Tuesday, April 13, 2010

DeadEnds Interpreter, Memory Management

The DeadEnds interpreter is written in Objective-C using Apple's Foundation framework, part of the Cocoa platform. Two dynamic memory management models are supported in this environment, retain/release and garbage collection. I opted to use the retain/release model because it forces a more careful analysis of dynamic memory usage. In the retain/release model each allocated object has a retain count associated with it. As long as the retain count is greater than zero the object remains in existence. When the retain count drops to zero the system will reclaim the object. Any software that needs to maintain access to an object should increment its retain count (though see description of weak references below), and is responsible for decrementing (releasing) the retain count when access is no longer required. Simple rules are used for managing retain/release objects:
  1. Allocation methods (alloc) and copy methods (name starts with copy) create objects that come into existence with a retain count of one. Code that calls these methods are responsible for releasing the object.
  2. If software creates an object on behalf of a caller, it calls autorelease on the object before returning the object. This causes a release to occur in the future, giving the caller a chance to retain the object before it disappears.
When one object refers to a second object, and the first object retains a reference to the second object, the reference is called a strong reference. This is the usual convention. When the first object is released, it is responsible for first releasing its strongly referenced objects. If an object refers to a second object, but does not retain the reference to second object, the reference is called a weak reference. Weak references are used in situations where there are specific conventions in use for memory management that can assure that the second object will not be released while the first object still requires access to it. As we will see below, this convention is used by one of the object sets employed by the DeadEnds interpreter.

During interpretation there are two sets of objects created. The first are the semantic values that make up the internal format of the program modules. These are the objects created by the parser when reading the program files. Object creation occurs within semantic actions, snippets of Objective-C code that runs whenever a grammar rule is recognized and reduced. These objects are allocated and initialized by the semantic actions so they have a retain count of one. As parsing proceeds trees of these semantic objects are built up and ultimately each program module is represented by a single semantic object (a TWInterpModule) that has a tree of semantic objects below it representing the body of the module. Because each semantic object is created by the parser, and because there is no need for any other object to retain these objects, the references between all semantic objects and the objects they refer to are weak references. Therefore the initializer methods for semantic objects never retain references to other semantic objects. In fact, in the current version of the interpreter, once a module has been parse and converted to semantic tree form it is never released.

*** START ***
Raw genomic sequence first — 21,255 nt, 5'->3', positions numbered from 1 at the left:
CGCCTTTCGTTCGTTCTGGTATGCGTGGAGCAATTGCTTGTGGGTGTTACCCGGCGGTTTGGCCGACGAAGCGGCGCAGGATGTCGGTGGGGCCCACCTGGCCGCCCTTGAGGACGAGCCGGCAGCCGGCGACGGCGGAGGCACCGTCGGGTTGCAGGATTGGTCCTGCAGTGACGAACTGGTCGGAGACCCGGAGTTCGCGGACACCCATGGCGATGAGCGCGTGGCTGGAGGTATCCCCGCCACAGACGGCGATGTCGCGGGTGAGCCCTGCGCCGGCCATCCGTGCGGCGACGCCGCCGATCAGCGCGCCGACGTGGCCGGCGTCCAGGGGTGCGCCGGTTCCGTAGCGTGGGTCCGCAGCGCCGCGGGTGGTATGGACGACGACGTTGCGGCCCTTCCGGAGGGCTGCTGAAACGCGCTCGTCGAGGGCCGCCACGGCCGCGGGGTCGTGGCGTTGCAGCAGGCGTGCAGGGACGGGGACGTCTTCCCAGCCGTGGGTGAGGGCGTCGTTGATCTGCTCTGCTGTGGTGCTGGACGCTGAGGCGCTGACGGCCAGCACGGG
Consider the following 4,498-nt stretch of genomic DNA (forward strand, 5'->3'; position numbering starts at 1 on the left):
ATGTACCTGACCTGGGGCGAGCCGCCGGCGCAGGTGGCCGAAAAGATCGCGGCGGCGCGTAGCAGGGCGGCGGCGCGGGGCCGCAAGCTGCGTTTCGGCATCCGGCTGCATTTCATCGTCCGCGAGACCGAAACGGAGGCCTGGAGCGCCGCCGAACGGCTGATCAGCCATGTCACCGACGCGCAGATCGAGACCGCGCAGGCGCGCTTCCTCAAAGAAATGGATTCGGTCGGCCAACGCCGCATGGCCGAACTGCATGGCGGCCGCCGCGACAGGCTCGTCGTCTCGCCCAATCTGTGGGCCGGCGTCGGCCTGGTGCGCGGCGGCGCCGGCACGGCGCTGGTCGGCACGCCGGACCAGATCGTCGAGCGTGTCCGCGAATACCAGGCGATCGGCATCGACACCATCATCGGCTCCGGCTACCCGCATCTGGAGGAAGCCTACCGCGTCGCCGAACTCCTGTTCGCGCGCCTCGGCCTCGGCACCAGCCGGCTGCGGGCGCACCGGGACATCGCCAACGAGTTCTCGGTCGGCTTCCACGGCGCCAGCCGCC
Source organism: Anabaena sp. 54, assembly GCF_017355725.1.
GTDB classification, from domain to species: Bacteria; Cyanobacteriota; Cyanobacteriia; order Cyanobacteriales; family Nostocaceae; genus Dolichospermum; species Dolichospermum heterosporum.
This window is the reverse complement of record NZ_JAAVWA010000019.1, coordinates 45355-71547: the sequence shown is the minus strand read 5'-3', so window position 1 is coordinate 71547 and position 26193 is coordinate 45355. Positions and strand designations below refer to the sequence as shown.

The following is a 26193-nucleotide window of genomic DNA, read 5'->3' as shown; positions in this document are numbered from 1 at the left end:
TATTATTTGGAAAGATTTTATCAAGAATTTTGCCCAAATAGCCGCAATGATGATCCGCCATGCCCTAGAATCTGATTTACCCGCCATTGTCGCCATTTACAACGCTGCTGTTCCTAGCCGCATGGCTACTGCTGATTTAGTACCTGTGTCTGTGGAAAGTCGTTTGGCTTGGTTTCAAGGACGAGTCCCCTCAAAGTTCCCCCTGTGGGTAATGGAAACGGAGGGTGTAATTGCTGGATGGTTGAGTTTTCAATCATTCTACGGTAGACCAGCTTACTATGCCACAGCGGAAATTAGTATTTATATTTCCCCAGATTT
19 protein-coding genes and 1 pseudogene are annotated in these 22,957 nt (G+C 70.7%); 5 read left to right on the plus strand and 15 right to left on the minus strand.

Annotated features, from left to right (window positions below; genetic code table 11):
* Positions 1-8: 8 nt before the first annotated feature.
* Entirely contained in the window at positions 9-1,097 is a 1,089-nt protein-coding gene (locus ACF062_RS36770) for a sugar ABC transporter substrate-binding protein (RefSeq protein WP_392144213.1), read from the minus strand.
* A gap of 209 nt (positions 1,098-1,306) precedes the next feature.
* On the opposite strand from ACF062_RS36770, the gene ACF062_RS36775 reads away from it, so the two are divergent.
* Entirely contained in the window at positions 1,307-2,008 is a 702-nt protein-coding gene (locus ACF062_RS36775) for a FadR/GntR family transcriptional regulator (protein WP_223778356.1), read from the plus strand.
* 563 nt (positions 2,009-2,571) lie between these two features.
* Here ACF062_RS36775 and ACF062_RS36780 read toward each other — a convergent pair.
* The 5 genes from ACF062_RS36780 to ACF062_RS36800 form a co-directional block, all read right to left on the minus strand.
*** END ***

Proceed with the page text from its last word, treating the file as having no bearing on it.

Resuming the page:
The second set of objects are the values created by evaluating expressions while methods are being actively interpreted (executed/run). There are a number of expression classes, all sub-classes of TWInterpExpression. Each of these classes implements an evaluate: method that takes a symbol table (TWInterpSymbolTable) as an argument. Each evaluate: methods returns an r-value (TWInterpRValue) object. The memory management rule used in this case is r-values returned by evaluate: methods are already retained with a count of one. So evaluate: methods use the same rules as alloc and copy methods do: it is the responsibility of the callers of evaluate: methods (which are often evaluate: methods higher in a recursive evaluation of a complex expression) to release all TWInterpRValue objects it receives from the evaluate: methods it calls.

To give an example of this second approach in action, here is psuedo code for the evaluate: method for a binary expression.
  1. Call evaluate: on the left sub-expression resulting in a retained left r-value object.
  2. Call evaluate: on the right sub-expression resulting in a retained right r-value object.
  3. Create a new r-value (using alloc) with value computed from the values of the two just computed r-values. This new r-value has a retain count of one.
  4. Release the two r-values computed in steps 1 and 2.
  5. Return the resultant r-value computed in step 3.
The details are more complex that indicated here, but this gives a good introduction to the convention used.

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